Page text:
September 1, 2022
When I was growing up, we used to visit my Uncle Ted’s ranch in Tie Siding, Wyoming.
What an adventure! It was a real working cattle ranch with plenty of chores for young Maryland cowgirls. My sisters and I even had a part in branding some of the calves.
Uncle Ted put me on a big old, retired workhorse. It was my job to keep the cows corralled at one end of the arena while at the other end the cowboys would use their cutting horses to single out calves for branding.
Even though my horse and I just stood there most of the time, watching all the action across the way, I still felt as though I had a special job minding those cows.
Because my Uncle Ted’s ranch was situated near Laramie, tourists would often come by to take a look at what a real cattle ranch was all about.
They would stand at a polite distance, casually observing all the goings-on, occasionally pointing, or pulling out their cameras.
I was just a little tyke then, but I can remember straightening my cowboy hat and sitting up in my saddle to pose for snapshots – as though I were a permanent fixture around the place. It never occurred to me back then that I was just passing through like those tourists – that I was only going to be at the ranch a short time.
Yet even though Uncle Ted’s was not my permanent place of residence, I got a lot more involved than the average tourist. For a short time at least, I was part of a working ranch.
It’s been years since I’ve visited Tie Siding. But to this day I’ve resisted the label of “tourist.” Whenever I visit places around the world, I’m not satisfied to stand at a distance snapping pictures. I like to get involved.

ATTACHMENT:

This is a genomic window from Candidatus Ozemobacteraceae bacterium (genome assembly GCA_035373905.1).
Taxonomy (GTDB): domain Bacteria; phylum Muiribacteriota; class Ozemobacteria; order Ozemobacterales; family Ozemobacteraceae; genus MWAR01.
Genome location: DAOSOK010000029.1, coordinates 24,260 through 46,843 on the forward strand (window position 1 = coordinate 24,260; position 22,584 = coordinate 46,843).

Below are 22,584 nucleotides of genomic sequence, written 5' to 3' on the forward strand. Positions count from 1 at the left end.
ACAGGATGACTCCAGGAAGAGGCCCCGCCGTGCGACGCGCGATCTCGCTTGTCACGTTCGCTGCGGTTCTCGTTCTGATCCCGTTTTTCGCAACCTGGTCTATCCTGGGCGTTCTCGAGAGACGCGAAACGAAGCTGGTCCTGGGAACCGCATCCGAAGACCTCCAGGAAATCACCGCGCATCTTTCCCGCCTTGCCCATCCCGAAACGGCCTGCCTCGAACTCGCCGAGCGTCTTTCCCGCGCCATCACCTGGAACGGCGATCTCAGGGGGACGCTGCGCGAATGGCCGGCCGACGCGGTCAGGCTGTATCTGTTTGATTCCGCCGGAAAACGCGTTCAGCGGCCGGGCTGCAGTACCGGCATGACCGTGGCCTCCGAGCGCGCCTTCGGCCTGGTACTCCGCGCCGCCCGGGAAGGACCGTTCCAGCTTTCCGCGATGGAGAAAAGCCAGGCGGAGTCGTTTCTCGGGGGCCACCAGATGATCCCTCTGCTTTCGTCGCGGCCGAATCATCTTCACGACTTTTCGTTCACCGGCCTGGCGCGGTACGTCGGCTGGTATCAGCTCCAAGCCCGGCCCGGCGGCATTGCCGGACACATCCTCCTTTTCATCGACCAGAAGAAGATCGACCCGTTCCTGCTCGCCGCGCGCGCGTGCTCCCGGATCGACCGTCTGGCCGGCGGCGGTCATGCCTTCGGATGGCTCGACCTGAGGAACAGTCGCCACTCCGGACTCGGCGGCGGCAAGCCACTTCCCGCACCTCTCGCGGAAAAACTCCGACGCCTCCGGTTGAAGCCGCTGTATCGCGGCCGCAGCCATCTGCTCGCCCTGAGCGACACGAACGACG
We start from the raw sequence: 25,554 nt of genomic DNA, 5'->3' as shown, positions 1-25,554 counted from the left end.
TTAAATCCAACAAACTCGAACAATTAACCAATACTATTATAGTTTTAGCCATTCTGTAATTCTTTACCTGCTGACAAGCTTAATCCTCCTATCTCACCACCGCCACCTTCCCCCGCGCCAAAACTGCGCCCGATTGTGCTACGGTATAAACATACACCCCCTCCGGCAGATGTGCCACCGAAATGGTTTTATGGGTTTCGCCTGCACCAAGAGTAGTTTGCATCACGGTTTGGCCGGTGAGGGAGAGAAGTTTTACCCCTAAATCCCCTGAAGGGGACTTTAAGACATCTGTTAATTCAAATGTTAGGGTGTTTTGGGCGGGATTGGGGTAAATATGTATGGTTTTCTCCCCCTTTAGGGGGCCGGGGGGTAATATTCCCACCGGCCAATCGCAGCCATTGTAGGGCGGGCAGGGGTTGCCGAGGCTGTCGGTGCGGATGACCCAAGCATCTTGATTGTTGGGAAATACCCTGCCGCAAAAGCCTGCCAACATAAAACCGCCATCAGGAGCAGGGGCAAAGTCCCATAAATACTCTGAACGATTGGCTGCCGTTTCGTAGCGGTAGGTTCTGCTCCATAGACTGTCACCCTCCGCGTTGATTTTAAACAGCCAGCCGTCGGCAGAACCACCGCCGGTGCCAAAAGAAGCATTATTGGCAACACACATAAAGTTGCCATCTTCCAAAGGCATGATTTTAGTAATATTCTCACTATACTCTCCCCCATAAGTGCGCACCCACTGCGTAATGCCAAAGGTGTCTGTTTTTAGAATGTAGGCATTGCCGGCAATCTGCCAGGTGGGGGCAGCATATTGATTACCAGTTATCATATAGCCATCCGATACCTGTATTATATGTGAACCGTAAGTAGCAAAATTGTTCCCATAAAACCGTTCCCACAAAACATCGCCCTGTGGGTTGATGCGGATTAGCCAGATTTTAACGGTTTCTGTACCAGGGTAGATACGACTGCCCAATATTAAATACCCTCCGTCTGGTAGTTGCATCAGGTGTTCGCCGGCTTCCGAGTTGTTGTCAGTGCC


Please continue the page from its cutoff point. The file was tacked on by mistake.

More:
To do things. To talk with people who live in the area. To learn about customs. I don’t want to be considered a tourist with funny clothes and a selfie stick. I want to be part of things.
As a Christian living out the kingdom of God down here on earth, I feel the same way. True, the Bible tells us we are to be pilgrims on this planet. That is, we must not mistake this world for home.
But I don’t think Scripture encourages us to be mere “tourists” either – casually observing all the goings-on around us at a polite, safe distance.
God wants us to get involved, to rub shoulders with folks around us, even though we’re only going to be here for a season. We’ve got work to do here – and only a short time to do it.
Do you consider yourself a pilgrim when it comes to living out the life of Christ? Or are you more like a tourist, staying arm’s length from any kind of serious involvement in your church, neighborhood, and community?
There are too many tourists crowding their way through life already. God doesn’t want any more spectators.
He needs pilgrims, sober-minded and serious, who will make their impact for him on their way through this life and into the next.
So put your camera away and climb on a horse, pardner. There’s room in the corral for you.
The Glorious Pursuit
Dear friends, I urge you, as foreigners and exiles, to abstain from sinful desires, which wage war against your soul.
Live such good lives among the pagans that, though they accuse you of doing wrong, they may see your good deeds and glorify God on the day he visits us.
[Jesus] looked toward heaven and prayed:
“Father…As you sent me into the world, I have sent them into the world.”
God calls us to hold tightly to his hand, and with that firm grasp to throw ourselves into loving ministry to others. He loves to intrude into the lives of hurting, needy people around us…through our kind words and actions. He also loves to see us sharpen one another as we nudge each other closer toward holy living. What opportunities has he laid before you?
Daily Devotional | Daily Devotional | Daily Devotional